Simple Vegan Gnocchi We’ve been making lots of gnocchi. The simplest kind, made of just three ingredients: potatoes, flour, salt. I’ve forgotten how delicious and pillowy they can be, worlds away from anything you can buy pre-made at the store. They are arguably the easiest kind of pasta to try making at home, too. The dough is very forgiving and doesn’t require any precision or kneading. Shaping the gnocchi takes some time, but many of us have more of that right now, and this is a fun, rewarding way to spend it. It’s also great to involve little ones in the process, or any idle hands that are around. We documented all the dough mixing and shaping steps in photos below, to show the straightforward process. We hope you’ll give the these a try, they’re a true delight. Simple Vegan Gnocchi   Print Serves: 3-4 Ingredients about 6 medium potatoes (about 1.4 lbs/­­650 g) ½ tsp sea salt, plus more for salting the water 1-2 cups all purpose flour (about 4.25-8.5 oz/­­120-250g) Instructions Boil the potatoes in salted water until fork-tender. Drain and place the pot back over low heat to dry it. Turn off the heat and put the potatoes in the pot for a few minutes so that they dry as well. Peel the potatoes once cool enough to handle. Mash the potatoes until smooth or run them through a potato ricer. Transfer the potatoes to a floured working surface and flatten them out into a pancake-like shape. Sprinkle the salt over the potatoes, followed by some of the flour. Gently fold the flour and salt into the potatoes using a bench scraper, spatula, and/­­or your hands (floured). Keep adding flour, until you have a smooth dough that doesnt stick too much to your hands. Go by feel and look, different kinds of potatoes will require different amounts of flour. Avoid over-mixing or kneading too much, which could make for tough gnocchi. Divide the dough into eighths. Roll each piece into a rope on a floured surface. The thickness of your rope will determine the size of your gnocchi. Cut the rope into small pieces, which will be your gnocchi. Flour the cut sides of your gnocchi by twisting each end on your floured surface and place them on a floured towel. Repeat with the rest of the dough. Optionally, roll each piece on a gnocchi board, back of a fork, or another ridged surface like a mandoline to give the gnocchi ridges. Prepare a pot of well-salted boiling water. Boil the gnocchi, stirring gently, until they float up to the surface. Remove with a slotted spoon into a pan with whatever sauce youre using. Mix gently with the sauce and serve. Notes Potatoes: Traditionally, fluffy potatoes like Russet are called for in gnocchi recipes. Ive made them with both fluffy and waxy potatoes and both turned out tender and delicious, so I dont think the kind of potatoes you use matters very much. Gluten-Free: Ive tried making these with an all-purpose gluten-free flour and it worked well. You could also try rice flour. There are a lot of great gluten-free gnocchi recipes that use all different types of flour on the internet. Eggs: Most gnocchi recipes have eggs as a fourth ingredient, but we arent just excluding the eggs because we are a plant-based blog. We actually think that the gnocchi come out fluffier and more tender without eggs - they are just not needed in our opinion. But you could definitely include eggs if youd like. Sauce: Gnocchi are delicious with all kinds of sauces - pesto (pictured), tomato sauce, fried sage and Miyokos butter, etc. etc. 3.5.3226 The post Simple Vegan Gnocchi appeared first on Golubka Kitchen.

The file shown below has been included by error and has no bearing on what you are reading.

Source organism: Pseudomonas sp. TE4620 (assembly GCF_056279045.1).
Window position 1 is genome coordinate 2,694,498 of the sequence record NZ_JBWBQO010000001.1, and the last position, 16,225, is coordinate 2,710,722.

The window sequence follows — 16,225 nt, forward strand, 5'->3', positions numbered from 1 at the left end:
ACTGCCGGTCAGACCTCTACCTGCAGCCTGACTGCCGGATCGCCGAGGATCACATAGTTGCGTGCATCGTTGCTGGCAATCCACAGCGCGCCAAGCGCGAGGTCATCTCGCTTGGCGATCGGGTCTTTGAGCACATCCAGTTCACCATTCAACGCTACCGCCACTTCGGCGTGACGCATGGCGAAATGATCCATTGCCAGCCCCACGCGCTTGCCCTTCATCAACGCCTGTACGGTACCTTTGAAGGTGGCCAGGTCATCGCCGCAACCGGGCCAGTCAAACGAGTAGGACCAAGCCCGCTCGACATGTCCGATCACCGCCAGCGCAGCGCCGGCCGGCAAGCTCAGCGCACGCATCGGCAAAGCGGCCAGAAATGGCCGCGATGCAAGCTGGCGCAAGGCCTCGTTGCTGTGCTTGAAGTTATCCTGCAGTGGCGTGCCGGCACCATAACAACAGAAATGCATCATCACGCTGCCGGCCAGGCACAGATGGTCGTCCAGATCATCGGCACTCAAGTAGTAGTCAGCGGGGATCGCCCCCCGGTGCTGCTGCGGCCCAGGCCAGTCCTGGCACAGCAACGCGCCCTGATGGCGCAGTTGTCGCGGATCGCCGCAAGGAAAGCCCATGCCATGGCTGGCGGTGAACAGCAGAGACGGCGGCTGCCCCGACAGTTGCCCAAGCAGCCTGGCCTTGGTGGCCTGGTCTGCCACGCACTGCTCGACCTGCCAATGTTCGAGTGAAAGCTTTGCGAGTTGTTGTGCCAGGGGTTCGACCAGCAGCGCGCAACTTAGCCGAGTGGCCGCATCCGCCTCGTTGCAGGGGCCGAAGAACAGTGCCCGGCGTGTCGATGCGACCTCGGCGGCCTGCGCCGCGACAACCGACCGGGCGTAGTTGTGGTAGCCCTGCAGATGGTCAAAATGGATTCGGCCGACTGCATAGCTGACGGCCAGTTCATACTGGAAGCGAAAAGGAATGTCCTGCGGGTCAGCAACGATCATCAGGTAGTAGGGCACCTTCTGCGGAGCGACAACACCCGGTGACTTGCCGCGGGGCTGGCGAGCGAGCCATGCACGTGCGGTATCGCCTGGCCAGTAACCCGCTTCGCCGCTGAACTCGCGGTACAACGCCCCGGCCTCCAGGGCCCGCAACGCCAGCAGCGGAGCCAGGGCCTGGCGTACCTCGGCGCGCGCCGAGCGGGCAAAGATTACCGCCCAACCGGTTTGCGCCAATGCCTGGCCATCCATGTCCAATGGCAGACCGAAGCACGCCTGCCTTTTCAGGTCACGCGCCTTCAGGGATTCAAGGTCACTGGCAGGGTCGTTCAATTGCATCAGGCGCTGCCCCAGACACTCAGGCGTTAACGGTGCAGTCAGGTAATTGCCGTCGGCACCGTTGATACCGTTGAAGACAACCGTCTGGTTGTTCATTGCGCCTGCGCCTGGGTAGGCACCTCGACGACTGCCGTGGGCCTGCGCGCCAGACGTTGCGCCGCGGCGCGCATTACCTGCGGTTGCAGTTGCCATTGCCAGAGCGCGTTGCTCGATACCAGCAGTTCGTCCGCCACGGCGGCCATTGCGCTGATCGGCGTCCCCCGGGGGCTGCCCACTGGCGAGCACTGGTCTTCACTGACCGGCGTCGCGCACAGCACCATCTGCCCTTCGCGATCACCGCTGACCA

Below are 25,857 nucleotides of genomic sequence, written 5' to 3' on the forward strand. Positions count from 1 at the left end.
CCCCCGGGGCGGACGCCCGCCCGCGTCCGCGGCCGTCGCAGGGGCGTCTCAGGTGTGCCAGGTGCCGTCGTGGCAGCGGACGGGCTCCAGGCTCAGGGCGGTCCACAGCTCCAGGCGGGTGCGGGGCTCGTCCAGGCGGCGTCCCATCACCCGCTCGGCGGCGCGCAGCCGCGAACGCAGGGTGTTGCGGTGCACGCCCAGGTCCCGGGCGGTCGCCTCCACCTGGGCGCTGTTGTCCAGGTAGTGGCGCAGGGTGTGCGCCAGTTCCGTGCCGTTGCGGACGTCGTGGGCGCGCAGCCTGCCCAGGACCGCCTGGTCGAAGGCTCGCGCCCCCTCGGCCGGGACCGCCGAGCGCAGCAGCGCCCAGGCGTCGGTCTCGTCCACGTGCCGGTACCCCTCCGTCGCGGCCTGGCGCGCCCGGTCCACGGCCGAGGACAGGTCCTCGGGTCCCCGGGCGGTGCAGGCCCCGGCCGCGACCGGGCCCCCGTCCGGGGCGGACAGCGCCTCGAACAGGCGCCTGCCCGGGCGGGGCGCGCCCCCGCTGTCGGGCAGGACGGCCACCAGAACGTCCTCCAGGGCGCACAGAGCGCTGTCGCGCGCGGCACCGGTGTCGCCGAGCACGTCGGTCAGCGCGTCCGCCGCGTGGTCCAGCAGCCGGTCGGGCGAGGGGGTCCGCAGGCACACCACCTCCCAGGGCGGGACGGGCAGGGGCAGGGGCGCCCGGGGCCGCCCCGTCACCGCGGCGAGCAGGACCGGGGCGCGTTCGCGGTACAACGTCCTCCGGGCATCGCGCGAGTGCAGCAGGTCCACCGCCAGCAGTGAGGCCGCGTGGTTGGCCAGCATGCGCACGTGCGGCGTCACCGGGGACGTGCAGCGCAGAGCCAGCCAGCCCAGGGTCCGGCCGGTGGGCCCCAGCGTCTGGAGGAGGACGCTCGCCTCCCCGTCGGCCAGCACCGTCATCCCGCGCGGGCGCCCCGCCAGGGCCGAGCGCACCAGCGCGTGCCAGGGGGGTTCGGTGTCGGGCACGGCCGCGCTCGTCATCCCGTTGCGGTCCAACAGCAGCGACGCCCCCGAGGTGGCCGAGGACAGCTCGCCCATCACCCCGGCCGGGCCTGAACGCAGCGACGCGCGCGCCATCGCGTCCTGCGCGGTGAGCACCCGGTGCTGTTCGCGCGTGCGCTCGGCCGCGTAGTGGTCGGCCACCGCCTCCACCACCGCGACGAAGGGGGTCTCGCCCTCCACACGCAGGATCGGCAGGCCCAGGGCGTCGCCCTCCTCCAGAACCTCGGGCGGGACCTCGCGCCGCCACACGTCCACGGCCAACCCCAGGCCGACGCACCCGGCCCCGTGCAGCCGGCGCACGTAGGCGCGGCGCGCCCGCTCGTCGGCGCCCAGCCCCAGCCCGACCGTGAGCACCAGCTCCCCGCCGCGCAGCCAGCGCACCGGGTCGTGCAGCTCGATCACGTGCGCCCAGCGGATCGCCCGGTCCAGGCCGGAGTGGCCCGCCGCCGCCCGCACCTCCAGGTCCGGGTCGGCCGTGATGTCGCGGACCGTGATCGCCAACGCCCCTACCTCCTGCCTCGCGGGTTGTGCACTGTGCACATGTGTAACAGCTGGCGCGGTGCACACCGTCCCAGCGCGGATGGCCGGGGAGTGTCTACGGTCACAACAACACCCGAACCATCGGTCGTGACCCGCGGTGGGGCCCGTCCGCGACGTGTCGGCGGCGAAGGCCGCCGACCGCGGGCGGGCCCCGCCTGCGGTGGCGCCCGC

Inexpensive Plant-Based Ingredients That Won’t Go Bad